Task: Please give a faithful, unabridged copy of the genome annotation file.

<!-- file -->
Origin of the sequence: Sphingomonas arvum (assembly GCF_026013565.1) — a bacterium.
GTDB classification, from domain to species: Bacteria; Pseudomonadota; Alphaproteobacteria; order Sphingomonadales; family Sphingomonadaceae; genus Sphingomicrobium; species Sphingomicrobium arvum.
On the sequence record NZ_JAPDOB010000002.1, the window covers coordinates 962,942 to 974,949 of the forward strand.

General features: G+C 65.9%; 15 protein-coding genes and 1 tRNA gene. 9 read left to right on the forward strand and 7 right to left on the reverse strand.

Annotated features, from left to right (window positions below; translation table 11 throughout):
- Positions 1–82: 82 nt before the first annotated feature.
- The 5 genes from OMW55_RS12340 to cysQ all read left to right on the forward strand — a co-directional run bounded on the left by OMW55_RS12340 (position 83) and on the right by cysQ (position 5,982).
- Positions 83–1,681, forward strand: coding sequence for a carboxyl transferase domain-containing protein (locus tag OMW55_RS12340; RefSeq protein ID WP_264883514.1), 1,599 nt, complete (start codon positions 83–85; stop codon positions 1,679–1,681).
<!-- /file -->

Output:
Origin of the sequence: Sphingomonas arvum (assembly GCF_026013565.1) — a bacterium.
GTDB classification, from domain to species: Bacteria; Pseudomonadota; Alphaproteobacteria; order Sphingomonadales; family Sphingomonadaceae; genus Sphingomicrobium; species Sphingomicrobium arvum.
On the sequence record NZ_JAPDOB010000002.1, the window covers coordinates 962,942 to 974,949 of the forward strand.

General features: G+C 65.9%; 15 protein-coding genes and 1 tRNA gene. 9 read left to right on the forward strand and 7 right to left on the reverse strand.

Annotated features, from left to right (window positions below; translation table 11 throughout):
- Positions 1–82: 82 nt before the first annotated feature.
- The 5 genes from OMW55_RS12340 to cysQ all read left to right on the forward strand — a co-directional run bounded on the left by OMW55_RS12340 (position 83) and on the right by cysQ (position 5,982).
- Positions 83–1,681, forward strand: coding sequence for a carboxyl transferase domain-containing protein (locus tag OMW55_RS12340; RefSeq protein ID WP_264883514.1), 1,599 nt, complete (start codon positions 83–85; stop codon positions 1,679–1,681).